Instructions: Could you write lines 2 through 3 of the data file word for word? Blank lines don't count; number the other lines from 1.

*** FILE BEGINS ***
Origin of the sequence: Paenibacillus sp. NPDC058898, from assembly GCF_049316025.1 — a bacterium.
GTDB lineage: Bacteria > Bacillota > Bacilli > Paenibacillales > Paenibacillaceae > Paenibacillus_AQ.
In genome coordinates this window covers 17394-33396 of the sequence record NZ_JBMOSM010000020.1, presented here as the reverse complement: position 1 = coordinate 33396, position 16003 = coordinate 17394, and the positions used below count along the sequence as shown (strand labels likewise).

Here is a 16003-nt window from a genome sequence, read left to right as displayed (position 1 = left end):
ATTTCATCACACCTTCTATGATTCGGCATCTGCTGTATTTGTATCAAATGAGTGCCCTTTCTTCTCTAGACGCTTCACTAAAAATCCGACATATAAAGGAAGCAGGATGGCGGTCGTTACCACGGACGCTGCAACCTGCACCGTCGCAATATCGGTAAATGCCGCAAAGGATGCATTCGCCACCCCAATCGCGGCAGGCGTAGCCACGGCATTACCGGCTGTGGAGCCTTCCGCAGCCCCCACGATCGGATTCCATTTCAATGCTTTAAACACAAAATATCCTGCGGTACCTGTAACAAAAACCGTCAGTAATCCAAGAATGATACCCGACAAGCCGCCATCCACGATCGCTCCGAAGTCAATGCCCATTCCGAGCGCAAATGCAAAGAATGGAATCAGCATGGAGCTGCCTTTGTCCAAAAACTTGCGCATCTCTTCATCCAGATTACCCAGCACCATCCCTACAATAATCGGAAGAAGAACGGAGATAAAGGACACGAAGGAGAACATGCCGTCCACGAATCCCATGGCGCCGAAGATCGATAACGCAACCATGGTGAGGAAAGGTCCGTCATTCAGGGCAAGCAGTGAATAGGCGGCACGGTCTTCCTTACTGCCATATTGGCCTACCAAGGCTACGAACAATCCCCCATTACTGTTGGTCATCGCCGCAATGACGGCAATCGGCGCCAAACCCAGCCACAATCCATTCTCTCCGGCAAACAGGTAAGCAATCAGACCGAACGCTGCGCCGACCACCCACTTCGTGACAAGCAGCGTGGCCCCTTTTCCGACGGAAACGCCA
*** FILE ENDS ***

GTDB lineage: Bacteria > Bacillota > Bacilli > Paenibacillales > Paenibacillaceae > Paenibacillus_AQ.
In genome coordinates this window covers 17394-33396 of the sequence record NZ_JBMOSM010000020.1, presented here as the reverse complement: position 1 = coordinate 33396, position 16003 = coordinate 17394, and the positions used below count along the sequence as shown (strand labels likewise).